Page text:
Where we pray: Northern Hills Synagogue committed to serving God, showing care and compassion

DEERFIELD TOWNSHIP, Ohio - The Tri-State is rich in the number and variety of houses of worship. In our weekly feature, WCPO shines the spotlight on where we pray.

Northern Hills Synagogue – Congregation B’nai Avraham

Address: 5714 Fields Ertel Road
Denomination: Jewish (Conservative)
Spiritual Leader: Rabbi George Barnard
Size of Congregation: 200 households

Core Beliefs:

Northern Hills Synagogue is dedicated to the values of Torah (study of God’s teachings), Avodah (worship) and Gemilut Hasadim (acts of kindness). As part of the Conservative movement, it upholds the Sabbath, the Jewish dietary laws and the traditional forms of Jewish prayer with Hebrew as the main language of prayer. In all of these areas, the synagogue seeks to balance tradition and change.

Northern Hills Synagogue was the first Conservative synagogue in Cincinnati to embrace full religious equality of men and women. It strives to include all those who wish to participate in synagogue life regardless of age, gender, sexual orientation, special physical needs, financial situation, religious background or familiarity with religious traditions.

The congregation is dedicated to lifelong learning. Classes for children are available on Sunday morning and evening and Wednesday afternoon. There are regular classes for adults in Hebrew language, Bible, Talmud and Hasidic stories, as well as periodic special education programs.

The synagogue stands at the center of a web of caring and sharing happy and sad events in the lives of its members. The congregation is proud of its many members who are active in the Jewish community and in the Greater Cincinnati community. Attachment to Israel is another core value of Northern Hills Synagogue, and the congregation gives special recognition to those who visit Israel or who have moved to Israel.

Affiliations:

United Synagogue of Conservative Judaism

History:

Northern Hills Synagogue was founded in 1960 in Finneytown. The founding members were Jews who had come to Cincinnati to work for Procter & Gamble, General Electric and other companies, together with Jews who had moved to the suburbs from the older areas of Jewish settlement such as Avondale. After meeting in temporary quarters for a while, the congregation built its first synagogue building at 715 Fleming Road in 1964. In 1967, Northern Hills Synagogue – Congregation Beth El merged with the Norwood Congregation, Congregation B’nai Avraham, which was no longer a viable congregation due to demographic changes.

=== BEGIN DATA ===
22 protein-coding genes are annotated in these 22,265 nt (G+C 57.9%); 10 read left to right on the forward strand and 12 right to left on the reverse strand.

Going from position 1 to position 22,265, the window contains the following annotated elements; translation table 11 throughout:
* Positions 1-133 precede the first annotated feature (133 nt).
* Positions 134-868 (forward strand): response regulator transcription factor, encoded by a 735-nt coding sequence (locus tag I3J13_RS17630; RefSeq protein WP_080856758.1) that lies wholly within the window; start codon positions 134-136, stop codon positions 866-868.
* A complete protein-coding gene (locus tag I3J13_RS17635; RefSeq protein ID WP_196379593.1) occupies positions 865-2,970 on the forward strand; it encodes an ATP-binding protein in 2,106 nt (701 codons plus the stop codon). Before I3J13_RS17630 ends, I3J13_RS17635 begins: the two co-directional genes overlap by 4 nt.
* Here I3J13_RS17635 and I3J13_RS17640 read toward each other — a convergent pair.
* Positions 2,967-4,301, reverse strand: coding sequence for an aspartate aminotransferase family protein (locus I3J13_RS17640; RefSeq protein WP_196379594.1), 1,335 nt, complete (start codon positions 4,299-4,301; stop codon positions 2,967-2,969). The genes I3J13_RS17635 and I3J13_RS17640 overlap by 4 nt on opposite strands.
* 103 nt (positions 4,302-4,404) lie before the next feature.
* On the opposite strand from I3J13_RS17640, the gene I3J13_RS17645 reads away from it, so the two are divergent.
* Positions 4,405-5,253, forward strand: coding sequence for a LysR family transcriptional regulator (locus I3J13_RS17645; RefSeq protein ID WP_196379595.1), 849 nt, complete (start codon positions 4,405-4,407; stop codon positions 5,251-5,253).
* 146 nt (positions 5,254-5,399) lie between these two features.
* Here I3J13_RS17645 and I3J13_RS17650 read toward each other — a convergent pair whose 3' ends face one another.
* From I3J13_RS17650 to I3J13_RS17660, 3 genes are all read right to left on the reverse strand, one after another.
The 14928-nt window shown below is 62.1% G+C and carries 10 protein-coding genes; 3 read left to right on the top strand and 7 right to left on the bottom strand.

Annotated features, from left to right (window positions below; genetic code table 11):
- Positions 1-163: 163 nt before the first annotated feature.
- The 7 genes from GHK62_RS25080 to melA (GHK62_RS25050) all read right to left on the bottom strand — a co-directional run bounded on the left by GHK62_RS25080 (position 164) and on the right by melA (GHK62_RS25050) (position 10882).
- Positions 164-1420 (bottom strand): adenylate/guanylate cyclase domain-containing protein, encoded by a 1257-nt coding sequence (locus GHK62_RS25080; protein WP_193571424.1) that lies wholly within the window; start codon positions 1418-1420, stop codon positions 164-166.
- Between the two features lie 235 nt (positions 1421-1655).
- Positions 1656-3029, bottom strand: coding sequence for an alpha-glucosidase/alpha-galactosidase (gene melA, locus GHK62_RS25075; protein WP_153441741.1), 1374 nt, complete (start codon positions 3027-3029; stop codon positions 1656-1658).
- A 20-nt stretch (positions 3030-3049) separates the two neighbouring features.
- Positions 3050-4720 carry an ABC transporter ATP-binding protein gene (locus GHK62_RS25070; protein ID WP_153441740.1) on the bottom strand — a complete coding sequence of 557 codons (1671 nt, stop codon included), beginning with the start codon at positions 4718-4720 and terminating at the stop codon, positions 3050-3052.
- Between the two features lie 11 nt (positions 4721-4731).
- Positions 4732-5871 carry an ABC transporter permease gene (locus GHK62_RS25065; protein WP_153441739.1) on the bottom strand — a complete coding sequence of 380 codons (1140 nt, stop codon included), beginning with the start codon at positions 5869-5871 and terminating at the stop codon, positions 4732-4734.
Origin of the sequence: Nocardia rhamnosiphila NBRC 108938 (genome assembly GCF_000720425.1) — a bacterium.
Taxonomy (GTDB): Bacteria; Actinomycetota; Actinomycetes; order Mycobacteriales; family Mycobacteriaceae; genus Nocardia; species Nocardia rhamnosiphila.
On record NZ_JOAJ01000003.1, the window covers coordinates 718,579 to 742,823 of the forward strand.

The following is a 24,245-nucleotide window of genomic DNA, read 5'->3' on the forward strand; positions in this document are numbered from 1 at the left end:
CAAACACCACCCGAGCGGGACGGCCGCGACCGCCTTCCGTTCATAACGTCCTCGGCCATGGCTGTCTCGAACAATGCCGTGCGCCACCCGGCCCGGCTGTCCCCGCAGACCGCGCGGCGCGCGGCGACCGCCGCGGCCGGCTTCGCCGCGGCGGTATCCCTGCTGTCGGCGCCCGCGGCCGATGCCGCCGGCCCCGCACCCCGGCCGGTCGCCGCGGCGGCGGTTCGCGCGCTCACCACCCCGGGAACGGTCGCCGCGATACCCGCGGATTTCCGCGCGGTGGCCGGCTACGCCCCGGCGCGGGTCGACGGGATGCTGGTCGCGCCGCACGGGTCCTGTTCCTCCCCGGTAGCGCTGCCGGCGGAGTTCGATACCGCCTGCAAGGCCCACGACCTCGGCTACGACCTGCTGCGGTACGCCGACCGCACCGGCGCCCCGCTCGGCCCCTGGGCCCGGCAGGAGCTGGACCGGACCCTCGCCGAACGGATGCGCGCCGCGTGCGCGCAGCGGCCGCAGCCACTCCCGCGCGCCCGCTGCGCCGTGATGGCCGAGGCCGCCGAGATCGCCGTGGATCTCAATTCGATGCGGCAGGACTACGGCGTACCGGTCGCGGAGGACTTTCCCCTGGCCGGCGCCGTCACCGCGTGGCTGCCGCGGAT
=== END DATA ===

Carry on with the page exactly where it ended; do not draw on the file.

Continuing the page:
The result of the merger was Northern Hills Synagogue - Congregation B’nai Avraham which is the full name of the congregation now. The Fleming Road synagogue was expanded twice, in 1973 and 1988. As many Jewish people moved to the northeastern suburbs, the congregation looked to its future and decided to move as well. In 2004, the current synagogue building at 5714 Fields Ertel Road in Deerfield Township was dedicated. It includes seating in the main sanctuary for about 300 with additional seating available in the adjoining social hall, a full kosher kitchen, a library, chapel, youth lounge, classrooms, nursery and gift shop.

Rabbi Bertram Mond, who served from 1960 to 1969, was the first rabbi of Northern Hills Synagogue. He was succeeded by Rabbi Henry Barneis and Rabbi Ephraim Rubinger. In 1975, Rabbi George (Gershom) Barnard became the rabbi of the congregation. He is now the longest serving congregational rabbi in Cincinnati. He will retire from the congregation at the end of June. An active search for his successor is in progress.

More about the synagogue:

Northern Hills Synagogue holds worship services every Friday night (sometimes at 6:15 p.m. and sometimes at 8 p.m.), every Saturday morning at 9:30 a.m. which is the main worship service). Additionally, worship services take place on the evenings and mornings of every Jewish holiday and on the mornings of Sundays, Thursdays, and public holidays.

Periodic communal dinners and lunches on the Sabbath and festivals are a special feature of congregational life. The congregation collects food at Kol Nidre (the eve of the Day of Atonement) and year-round for food banks and pantries in the area, especially for the Jewish Family Service Food Pantry. It prepares and serves lunch at the Over-the-Rhine Soup Kitchen several times a year. In addition, it is a long-time Mazon Partner, encouraging members to use their family celebrations as occasions to support Mazon: A Jewish Response to Hunger.

The two major fundraising efforts of the congregation are the High Holiday Appeal and a gala event held in the winter or spring. This year’s gala, on the evening of May 11, 2014, will recognize Rabbi Barnard’s 39 years of service to the congregation.

In additional to social, cultural and educational activities presented by the congregation as a whole, the Sisterhood, Men’s Club, HaZaK (older adults), and Youth Groups (grades K-12) conduct their own regular programs.

“We are committed to serving God both through traditional

religious observances and through ethical and compassionate dealings with people,” Rabbi George Barnard said. “Our programming is quite rich for a small congregation, and our organizational process is democratic and transparent. Everyone counts at Northern Hills Synagogue, and we try to make everyone, veteran member, new member, or guest, feel welcome.”

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